It was about this time that the first successful heart transplant took place in South Africa. Dr. Christian Barnard was able to take the heart of a 25-year-old woman and put it into a 53-year-old man. Louis Washkansky lived for 18 days with the woman’s heart dying not of heart failure, but from pneumonia. I am sure he had no problems accepting her heart. If he had lived there is no way of knowing how it would have changed him. Also, there were no real ethical questions considering that the woman, Denise Darvall was killed in a car accident and had just died. If there has been a debate about gender mismatch in organ donors it has not become a public social debate as to which bathroom the recipient would use if he or she ever made it to Charlotte, North Carolina.
However, lopping the head off of a viable human being’s body to attach it to another body recently deceased sounds morbidly funny and alien. And I would imagine a lot more complicated than tethering a pumpkin onto a headless body. Not to mention if the operation is not a success has the doctor committed a crime: murder. Unlike the heart transplant, it is the heart that is diseased and malfunctioning. In a head transplant, there is nothing wrong with the head. It is the body that is malfunctioning. Maybe it should be called a body transplant.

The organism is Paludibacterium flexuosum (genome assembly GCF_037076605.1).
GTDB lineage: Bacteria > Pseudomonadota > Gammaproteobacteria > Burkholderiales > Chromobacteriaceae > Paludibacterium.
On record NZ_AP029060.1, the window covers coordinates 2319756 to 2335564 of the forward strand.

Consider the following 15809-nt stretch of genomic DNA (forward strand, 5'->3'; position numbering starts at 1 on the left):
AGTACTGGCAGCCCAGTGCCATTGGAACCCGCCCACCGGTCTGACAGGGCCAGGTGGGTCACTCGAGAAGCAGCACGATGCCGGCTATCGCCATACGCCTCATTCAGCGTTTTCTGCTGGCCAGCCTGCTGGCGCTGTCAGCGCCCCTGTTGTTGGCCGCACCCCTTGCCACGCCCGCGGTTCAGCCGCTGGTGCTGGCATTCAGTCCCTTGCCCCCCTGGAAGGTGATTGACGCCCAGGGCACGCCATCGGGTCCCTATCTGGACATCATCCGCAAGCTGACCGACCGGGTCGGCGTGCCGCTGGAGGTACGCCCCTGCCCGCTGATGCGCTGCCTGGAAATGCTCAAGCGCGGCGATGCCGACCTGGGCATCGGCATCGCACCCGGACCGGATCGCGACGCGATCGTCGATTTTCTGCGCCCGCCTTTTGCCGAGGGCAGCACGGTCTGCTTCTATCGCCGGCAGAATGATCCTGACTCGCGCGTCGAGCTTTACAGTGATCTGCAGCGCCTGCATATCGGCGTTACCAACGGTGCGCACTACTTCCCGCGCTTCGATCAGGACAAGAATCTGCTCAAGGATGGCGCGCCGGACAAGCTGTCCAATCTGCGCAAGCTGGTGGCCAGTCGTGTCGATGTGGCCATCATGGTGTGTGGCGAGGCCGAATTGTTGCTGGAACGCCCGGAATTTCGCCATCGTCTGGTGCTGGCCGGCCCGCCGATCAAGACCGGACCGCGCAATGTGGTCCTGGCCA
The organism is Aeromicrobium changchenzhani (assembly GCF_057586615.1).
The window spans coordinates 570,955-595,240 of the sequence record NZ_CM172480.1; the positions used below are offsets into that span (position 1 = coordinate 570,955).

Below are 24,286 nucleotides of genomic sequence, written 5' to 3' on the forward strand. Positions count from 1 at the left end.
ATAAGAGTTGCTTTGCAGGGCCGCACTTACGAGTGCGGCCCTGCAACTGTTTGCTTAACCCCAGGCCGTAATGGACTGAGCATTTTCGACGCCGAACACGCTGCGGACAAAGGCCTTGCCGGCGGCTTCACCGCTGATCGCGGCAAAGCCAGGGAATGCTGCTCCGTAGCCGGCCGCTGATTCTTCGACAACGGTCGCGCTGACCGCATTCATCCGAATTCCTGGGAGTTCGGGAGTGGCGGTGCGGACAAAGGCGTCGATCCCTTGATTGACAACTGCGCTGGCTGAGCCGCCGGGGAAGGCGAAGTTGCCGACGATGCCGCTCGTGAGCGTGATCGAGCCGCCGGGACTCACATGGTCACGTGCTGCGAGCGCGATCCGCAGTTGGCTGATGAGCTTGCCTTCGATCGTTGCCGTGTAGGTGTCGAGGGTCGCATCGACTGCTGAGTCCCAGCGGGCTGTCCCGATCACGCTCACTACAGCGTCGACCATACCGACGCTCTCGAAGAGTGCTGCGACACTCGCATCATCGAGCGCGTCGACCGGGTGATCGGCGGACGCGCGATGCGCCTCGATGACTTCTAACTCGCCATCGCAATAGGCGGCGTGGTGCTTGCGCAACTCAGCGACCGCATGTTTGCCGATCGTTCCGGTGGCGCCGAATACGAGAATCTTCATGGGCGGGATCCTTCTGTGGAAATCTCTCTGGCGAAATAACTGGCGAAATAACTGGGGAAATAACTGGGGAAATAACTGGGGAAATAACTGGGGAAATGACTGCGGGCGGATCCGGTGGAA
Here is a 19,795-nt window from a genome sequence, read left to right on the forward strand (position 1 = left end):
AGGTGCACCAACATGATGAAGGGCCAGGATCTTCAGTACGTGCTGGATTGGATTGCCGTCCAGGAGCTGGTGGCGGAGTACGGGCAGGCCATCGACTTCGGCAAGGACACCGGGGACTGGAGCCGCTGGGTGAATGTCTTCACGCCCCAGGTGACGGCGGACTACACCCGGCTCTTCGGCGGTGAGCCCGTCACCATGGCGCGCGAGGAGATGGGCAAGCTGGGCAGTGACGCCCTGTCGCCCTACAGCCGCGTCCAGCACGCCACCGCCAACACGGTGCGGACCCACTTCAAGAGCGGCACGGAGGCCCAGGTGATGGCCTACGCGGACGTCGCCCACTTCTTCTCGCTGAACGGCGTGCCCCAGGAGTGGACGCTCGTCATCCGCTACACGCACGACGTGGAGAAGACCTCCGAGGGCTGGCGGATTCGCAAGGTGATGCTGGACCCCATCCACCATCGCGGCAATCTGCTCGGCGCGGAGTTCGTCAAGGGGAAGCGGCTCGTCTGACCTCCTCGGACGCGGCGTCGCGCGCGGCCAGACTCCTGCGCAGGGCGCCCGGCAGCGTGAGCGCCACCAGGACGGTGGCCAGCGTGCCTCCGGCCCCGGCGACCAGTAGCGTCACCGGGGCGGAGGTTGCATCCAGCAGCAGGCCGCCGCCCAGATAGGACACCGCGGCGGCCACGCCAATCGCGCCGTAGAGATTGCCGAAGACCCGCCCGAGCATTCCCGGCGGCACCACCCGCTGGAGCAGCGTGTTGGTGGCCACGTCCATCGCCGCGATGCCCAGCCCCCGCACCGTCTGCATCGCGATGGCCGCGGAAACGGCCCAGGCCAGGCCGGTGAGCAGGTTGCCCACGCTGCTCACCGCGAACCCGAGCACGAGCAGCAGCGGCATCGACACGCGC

And here again what would society say if such a swap was also a sex change. This head body transplant brings up a whole lot of ethical, racial and gender issues. Suppose a doctor was to put the head of an African woman on an the body of a man from Southeast Asia. What is this new person’s nationality, forget about race and gender. It really goes beyond creepy and freaky.